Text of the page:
The price of BRENT oil decreased from about $64.12 per barrel on March 19 to $62.41 per barrel on April 2.

Oil price volatility has increased in the past two weeks due to the blockage incident in the Suez Canal and an OPEC+ meeting earlier this month, Dr. Gil Michael Bufman, chief economist for Bank Leumi, wrote in a report by the bank released on Monday.

The price of brent oil decreased from about $64.12 per barrel on March 19 to $62.41 per barrel on April 2, while the price of WTI barrels decreased from about $61.42 to about $59.16 in the same period, according to Bufman.

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While the blockage of the Suez Canal has been cleared, the weeklong rescue process led to concerns about severe disruptions and delays in shipping and oil supply.

Additionally, the Organization of the Petroleum Exporting Countries, Russia and their allies, a group known as OPEC+, agreed on Thursday to gradually ease its oil output cuts from May, after the new US administration called on Saudi Arabia to keep energy affordable for consumers.

The group, which has implemented deep cuts since a pandemic-induced oil price collapse in 2020, agreed to ease production curbs by 350,000 barrels per day (bpd) in May, another 350,000 bpd in June and further 400,000 bpd or so in July.

In addition, Saudi Arabia said it was phasing out its extra voluntary cuts by July, a move that will add 1 million bpd. The decision was expected as domestic demand for oil during the summer is expected as the country uses more energy. Within three months, global oil supply is expected to grow by about two million barrels a day.

Oil production in Saudi Arabia dropped by about 7% to about 9.2 million barrels per day in 2020 amid lower global energy demand due to the coronavirus pandemic, according to Bufman. Demand for vehicle and jet fuel has begun to rise recently as coronavirus restrictions in some locations are loosened. Bufman estimated that demand is expected to increase as more people get vaccinated and more people begin traveling again.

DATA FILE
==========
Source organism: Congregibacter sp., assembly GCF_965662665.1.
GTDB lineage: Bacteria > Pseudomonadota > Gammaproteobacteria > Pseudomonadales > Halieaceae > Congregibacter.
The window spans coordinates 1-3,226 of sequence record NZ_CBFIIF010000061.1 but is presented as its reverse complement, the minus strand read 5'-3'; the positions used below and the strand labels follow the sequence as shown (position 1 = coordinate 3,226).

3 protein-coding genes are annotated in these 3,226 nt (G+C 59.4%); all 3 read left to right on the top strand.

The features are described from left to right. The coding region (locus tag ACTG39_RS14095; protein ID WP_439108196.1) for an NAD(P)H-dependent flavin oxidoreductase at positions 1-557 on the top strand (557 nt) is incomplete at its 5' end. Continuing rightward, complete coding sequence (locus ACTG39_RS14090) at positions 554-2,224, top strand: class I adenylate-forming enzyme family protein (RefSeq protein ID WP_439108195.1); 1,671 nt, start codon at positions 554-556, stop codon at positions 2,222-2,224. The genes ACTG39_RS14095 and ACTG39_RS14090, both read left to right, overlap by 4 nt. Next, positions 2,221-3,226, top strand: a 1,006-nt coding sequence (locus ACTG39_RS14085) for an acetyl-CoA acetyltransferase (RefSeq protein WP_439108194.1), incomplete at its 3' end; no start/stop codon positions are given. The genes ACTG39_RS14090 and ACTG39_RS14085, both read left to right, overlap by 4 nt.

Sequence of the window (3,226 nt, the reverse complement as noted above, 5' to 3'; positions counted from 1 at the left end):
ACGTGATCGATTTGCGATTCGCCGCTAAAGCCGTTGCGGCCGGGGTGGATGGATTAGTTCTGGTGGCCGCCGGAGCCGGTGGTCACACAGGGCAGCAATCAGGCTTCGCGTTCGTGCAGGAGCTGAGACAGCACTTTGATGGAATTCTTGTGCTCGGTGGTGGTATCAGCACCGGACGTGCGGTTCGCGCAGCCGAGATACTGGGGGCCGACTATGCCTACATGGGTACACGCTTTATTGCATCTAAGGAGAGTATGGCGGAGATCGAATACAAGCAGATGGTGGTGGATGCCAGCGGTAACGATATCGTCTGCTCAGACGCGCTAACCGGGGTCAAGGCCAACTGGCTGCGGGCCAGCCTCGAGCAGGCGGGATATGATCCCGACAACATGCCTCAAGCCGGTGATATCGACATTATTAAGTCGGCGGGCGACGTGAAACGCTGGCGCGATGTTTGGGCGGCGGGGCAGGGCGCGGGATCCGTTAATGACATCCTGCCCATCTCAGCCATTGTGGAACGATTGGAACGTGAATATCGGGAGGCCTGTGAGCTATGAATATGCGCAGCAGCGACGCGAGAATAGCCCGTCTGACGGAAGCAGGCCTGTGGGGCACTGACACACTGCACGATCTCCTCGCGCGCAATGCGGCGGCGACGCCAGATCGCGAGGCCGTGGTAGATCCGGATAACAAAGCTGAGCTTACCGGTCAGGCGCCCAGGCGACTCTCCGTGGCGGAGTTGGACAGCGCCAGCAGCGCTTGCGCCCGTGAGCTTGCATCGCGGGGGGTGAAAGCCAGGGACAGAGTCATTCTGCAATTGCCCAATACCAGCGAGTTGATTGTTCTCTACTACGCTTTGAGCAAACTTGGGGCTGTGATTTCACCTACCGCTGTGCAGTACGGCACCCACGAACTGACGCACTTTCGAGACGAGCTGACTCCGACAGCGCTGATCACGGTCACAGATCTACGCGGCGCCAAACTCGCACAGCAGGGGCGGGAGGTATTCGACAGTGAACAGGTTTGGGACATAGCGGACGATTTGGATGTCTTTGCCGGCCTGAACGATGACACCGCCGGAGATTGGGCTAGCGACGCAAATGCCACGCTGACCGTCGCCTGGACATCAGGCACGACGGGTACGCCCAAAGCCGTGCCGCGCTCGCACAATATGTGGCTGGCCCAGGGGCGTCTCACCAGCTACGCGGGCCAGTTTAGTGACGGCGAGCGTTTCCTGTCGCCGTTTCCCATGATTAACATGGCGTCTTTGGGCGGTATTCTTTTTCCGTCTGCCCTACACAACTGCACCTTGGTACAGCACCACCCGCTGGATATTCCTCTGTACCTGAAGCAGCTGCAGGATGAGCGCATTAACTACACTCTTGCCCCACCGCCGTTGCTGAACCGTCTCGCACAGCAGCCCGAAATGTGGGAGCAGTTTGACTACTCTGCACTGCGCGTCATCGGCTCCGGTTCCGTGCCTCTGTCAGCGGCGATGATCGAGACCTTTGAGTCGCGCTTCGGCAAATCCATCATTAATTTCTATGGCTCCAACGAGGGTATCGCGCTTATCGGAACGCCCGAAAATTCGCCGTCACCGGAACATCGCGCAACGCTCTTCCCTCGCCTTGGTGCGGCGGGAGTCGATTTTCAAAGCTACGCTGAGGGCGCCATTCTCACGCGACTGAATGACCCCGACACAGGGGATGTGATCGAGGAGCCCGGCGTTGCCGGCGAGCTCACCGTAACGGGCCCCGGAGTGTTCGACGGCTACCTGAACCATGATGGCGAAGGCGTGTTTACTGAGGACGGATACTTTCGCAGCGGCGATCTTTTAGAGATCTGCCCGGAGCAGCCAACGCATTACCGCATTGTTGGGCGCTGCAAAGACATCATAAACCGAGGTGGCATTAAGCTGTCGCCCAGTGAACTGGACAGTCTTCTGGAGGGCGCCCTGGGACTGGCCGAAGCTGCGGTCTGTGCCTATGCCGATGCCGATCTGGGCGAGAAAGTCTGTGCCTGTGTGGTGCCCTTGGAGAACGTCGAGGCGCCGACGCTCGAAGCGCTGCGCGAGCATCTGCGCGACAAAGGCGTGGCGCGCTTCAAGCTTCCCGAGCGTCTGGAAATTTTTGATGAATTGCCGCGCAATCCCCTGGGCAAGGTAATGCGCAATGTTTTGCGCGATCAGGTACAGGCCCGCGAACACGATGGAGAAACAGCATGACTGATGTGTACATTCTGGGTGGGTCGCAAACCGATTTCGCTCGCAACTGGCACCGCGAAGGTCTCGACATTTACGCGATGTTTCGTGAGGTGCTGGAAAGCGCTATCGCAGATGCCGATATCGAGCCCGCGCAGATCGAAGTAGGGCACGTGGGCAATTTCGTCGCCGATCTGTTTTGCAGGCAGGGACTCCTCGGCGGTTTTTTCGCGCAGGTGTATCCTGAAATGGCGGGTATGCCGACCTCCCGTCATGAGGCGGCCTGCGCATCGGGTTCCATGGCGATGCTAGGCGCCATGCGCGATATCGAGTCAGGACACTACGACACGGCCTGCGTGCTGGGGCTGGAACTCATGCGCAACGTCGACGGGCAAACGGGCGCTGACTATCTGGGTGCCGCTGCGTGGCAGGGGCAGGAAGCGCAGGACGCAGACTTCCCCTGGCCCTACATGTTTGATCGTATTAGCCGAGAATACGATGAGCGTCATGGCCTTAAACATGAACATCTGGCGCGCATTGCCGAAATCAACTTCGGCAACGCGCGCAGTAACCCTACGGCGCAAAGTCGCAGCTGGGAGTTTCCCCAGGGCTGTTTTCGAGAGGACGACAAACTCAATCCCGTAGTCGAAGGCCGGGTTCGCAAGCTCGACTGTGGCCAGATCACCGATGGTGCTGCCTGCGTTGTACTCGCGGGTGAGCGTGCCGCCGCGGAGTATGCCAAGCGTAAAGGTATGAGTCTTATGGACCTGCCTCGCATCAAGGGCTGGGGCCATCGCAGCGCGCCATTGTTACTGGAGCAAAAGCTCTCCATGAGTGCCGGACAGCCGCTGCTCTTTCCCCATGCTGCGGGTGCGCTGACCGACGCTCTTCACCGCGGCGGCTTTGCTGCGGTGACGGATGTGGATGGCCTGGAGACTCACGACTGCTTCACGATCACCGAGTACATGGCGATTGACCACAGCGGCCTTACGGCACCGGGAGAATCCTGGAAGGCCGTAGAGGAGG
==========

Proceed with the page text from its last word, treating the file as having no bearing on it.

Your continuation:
The price of natural gas in the US has risen slightly after an earlier decrease amid an increase in gas supplies that was lower than the market expectation. The price of natural gas in Europe is rising due to the cold weather the region is experiencing and therefore higher energy demands, according to the Leumi report. This may drive down the price of oil, especially if demand in European countries, which are experiencing another wave of coronavirus outbreaks, does not increase. Bufman added that the market may be able to absorb the supply increase if demand rapidly increases later in the year.

Bufman estimated that if there are no exceptional developments in the market that reduce supplies, an expected increase in US oil production will likely prevent oil prices from rising.

Meanwhile in Israel, fuel prices have risen as the country opens up following repeated lockdowns due to the coronavirus, with 95 octane increasing by 5 agorot, amounting to over NIS 6 per liter, for the first time in almost a year.

Maariv Online contributed to this report.